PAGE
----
This makes you wonder, in how many other studies were the antibodies that were supposedly specific to RAGE actually binding all kinds of other things? This is especially troublesome when the antibodies are used to block the activation of RAGE and thereby show that an effect is due specifically to the activation of RAGE. The only conclusion one can come to is that all studies relying on antibodies to RAGE should be taken with a grain of salt unless they provide very rigorous evidence that their antibodies are highly specific to RAGE.
Here is the evidence from the second paper:
Here, the researchers purified RAGE from the blood of mice by using an anti-RAGE antibody. Then they labeled it with either an anti-RAGE antibody (left) or an anti-AGE antibody (right). Wow, "anti-AGE"? That's even less specific than an antibody to the specific AGE, CML. There are over a dozen types of AGEs and they can all occur on virtually any protein, so an "anti-AGE" antibody should be binding to lots and lots of things.
What is amazing about this blot is that, on the right, we see that this "anti-AGE" antibody seems to have been very specific for some singular, mysterious 30-kilodalton (kDa, a measure of mass or weight) "AGE."
What could the identity of this mysterious 30-kDa "AGE" be?
A paper published three years earlier in 1995 (8) isolated RAGE from cow's lung. They provided very good evidence showing that they had isolated only one, single protein. Then they screened powdered lung tissue for RAGE-binding activity. Lo and behold, only two proteins bound to RAGE. And one of them was... *drumroll*... 30 kilodaltons! They sequenced the protein and showed it to be amphoterin, a protein that helps brain cells grow projections called neurites that they use to connect with one another, and which just happens to bind to RAGE fifteen times more effectively than even the highly modified AGEs that are only found in test tubes.
The other protein was 12 kDa. They didn't sequence it, but it was probably one of the small S100 proteins that are now known to bind to RAGE and weigh 10-12 kDa.
So, it seems that the evidence that "AGEs" bind to RAGE is pretty poor.
The Worst Technical Stuff is Over
The second problem is that activating RAGE only seems to directly stimulate inflammation when the activator is contaminated with endotoxin.
In 2004, Jessica Valencia and her colleagues at Novartis Institutes for Biomedical Research published two papers (9, 10) showing that when AGE-modified proteins were carefully prepared to avoid contamination with endotoxin, they did in fact bind to RAGE but they did not activate the NFκB pathway. By contrast, as expected, endotoxin itself did activate the NFκB pathway. When the AGE-modified proteins bound to RAGE, they did cause small changes in the expression of nine genes, but none of them were inflammatory and the only pattern that emerged were that a few of them were related to the ability of cells to "go forth and multiply."
More recently, researchers showed the same thing with amphoterin, which is now called high mobility group 1b protein (HMGB1) (11). They purchased two lots of HMGB1 from Sigma and one from R&D systems. One of the lots from Sigma was contaminated with high levels of endotoxin and the other two lots were not. Here are their results:
The top graph shows that the contaminated lot, on the left, produced a dose-dependent increase in the expression of tumor necrosis factor alpha (TNF-alpha), while the other two lots did not. The bottom four graphs showed that, with a single dose, only the contaminated lot (second bar in each graph) increased the expression of TNF-alpha and three other inflammatory molecules. For a clearer view of this graph, you can check out the original here.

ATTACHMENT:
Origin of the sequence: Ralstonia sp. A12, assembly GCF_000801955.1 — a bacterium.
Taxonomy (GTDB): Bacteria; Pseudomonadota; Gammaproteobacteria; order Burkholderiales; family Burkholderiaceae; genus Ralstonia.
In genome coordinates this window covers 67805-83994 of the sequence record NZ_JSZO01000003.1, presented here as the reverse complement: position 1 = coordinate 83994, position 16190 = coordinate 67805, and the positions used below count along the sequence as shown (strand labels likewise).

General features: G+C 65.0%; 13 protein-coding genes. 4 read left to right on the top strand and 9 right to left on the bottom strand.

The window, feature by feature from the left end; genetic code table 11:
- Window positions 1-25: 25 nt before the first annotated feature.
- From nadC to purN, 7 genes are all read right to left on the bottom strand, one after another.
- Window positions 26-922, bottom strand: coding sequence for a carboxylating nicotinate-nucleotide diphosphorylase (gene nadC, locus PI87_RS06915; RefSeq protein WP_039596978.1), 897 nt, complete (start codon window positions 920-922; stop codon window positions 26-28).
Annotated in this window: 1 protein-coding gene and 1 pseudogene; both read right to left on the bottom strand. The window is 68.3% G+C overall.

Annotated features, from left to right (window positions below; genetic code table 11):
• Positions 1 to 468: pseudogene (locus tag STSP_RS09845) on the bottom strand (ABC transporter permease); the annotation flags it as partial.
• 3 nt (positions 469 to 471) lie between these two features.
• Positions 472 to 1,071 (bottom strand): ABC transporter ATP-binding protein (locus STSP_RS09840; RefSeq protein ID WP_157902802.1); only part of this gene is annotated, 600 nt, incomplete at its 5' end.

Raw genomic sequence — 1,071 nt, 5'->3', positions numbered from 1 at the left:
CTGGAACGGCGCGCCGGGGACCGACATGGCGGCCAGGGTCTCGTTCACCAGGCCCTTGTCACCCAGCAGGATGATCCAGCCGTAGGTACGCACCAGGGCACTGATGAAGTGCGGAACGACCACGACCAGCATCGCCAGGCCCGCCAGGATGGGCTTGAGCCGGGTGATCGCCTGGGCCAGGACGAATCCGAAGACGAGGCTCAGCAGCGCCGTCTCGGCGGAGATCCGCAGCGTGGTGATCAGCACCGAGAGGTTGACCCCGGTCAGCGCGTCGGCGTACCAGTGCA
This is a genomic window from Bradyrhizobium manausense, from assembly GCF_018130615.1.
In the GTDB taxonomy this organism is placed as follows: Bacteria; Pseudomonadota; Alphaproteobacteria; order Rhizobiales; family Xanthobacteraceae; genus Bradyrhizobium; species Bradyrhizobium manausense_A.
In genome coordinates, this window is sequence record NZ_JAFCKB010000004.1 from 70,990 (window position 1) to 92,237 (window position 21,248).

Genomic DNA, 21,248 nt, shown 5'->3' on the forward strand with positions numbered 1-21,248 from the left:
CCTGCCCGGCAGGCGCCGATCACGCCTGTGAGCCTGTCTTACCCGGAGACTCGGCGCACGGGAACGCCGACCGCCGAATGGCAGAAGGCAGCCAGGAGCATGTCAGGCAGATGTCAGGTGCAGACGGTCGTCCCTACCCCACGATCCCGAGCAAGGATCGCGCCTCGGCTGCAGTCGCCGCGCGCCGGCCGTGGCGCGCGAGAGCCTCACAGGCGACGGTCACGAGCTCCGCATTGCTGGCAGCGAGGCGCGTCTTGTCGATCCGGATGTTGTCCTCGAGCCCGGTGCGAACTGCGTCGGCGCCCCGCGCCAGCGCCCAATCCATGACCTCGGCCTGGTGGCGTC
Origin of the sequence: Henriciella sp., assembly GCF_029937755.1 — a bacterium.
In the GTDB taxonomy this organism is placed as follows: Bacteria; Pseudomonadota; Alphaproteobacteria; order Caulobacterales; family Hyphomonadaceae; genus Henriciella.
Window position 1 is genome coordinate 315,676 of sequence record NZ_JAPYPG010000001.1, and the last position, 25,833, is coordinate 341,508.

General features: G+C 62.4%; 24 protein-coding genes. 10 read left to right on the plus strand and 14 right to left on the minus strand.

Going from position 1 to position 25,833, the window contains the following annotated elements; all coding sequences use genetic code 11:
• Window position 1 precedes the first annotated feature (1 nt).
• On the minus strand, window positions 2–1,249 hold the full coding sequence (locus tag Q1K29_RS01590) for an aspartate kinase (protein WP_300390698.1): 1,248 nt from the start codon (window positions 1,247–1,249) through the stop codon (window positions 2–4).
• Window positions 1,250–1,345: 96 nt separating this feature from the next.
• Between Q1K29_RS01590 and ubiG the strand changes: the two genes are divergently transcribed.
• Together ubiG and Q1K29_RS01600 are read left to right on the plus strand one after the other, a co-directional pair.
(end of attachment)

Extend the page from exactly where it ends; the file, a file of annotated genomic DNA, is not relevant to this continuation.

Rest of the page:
The Technical Stuff is Over
So, it appears that RAGE is not out to get us after all.
What, then, is it there for?
Here's my take, based on the evidence as reviewed in reference 3. The main activators of RAGE within living organisms are HMGB1 and the small S100 proteins. When HMGB1 binds to RAGE it promotes cell proliferation and migration, plays a role in embryonic development and tissue repair, and plays an essential role in the development and function of the innate immune system. When S100 proteins bind to RAGE, they stimulate cell survival. It is possible that at very high concentrations in certain pathological conditions they may promote inflammation, but if this is the case it seems to be the exception rather than the rule.
Thus, if we delete the RAGE gene in mice, they benefit from reduced migration of inflammatory cells into the blood vessels that will oxidize LDL when studied in a model of atherosclerosis, reduced enlargement of the kidney when studied in diabetic models, and reduced inflammation in models involving overstimulation of the immune system such as colitis or septic shock. On the other hand, HMGB1 binding to RAGE enhances the regeneration of the heart after a heart attack, and the regeneration of nerves after injury, showing a general role in tissue repair.
The above review concluded that "although mutations deleting RAGE function may not be compatible with life and therefore not found in cohort studies, the fact that [mice with the RAGE gene deleted] are viable and do not show an overt phenotype [either] contradict[s] this hypothesis or point[s] to important differences between mice (kept in a sterile environment) and human diabetes."
I propose that the need to keep these mice in a sterile, or at least specific pathogen-free, environment, provides an obvious explanation for why these "beneficial" deletions of the RAGE gene are not compatible with life outside of the laboratory, where exposure to pathogens is constant.
Thus, RAGE is not out to get us. It's out to turn us into symmetrical human beings with a working brain and immune system, and to help us repair our tissues when we are injured.
Can it be involved in pathological processes? Sure. So can the rest of the human body. But the human body is a good thing.
Read more about the author, Chris Masterjohn, PhD, here.